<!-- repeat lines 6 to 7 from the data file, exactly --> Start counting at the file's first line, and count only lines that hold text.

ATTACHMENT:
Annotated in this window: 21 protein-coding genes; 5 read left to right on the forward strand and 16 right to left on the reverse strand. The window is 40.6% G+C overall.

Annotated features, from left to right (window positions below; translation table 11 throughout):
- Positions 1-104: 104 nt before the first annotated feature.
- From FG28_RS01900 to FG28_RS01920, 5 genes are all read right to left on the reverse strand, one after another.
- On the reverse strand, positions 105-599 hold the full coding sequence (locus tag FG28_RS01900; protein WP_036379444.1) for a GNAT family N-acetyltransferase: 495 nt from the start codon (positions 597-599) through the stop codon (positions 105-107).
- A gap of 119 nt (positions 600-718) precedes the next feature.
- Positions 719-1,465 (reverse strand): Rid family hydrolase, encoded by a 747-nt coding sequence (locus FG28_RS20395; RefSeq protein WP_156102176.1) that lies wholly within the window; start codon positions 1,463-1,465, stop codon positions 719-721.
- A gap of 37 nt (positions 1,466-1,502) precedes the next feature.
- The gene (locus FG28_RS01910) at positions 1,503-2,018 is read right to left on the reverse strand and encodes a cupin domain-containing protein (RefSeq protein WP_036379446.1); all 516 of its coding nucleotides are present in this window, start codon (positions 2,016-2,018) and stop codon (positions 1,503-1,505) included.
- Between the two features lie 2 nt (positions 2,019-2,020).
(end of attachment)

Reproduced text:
- A gap of 119 nt (positions 600-718) precedes the next feature.
- Positions 719-1,465 (reverse strand): Rid family hydrolase, encoded by a 747-nt coding sequence (locus FG28_RS20395; RefSeq protein WP_156102176.1) that lies wholly within the window; start codon positions 1,463-1,465, stop codon positions 719-721.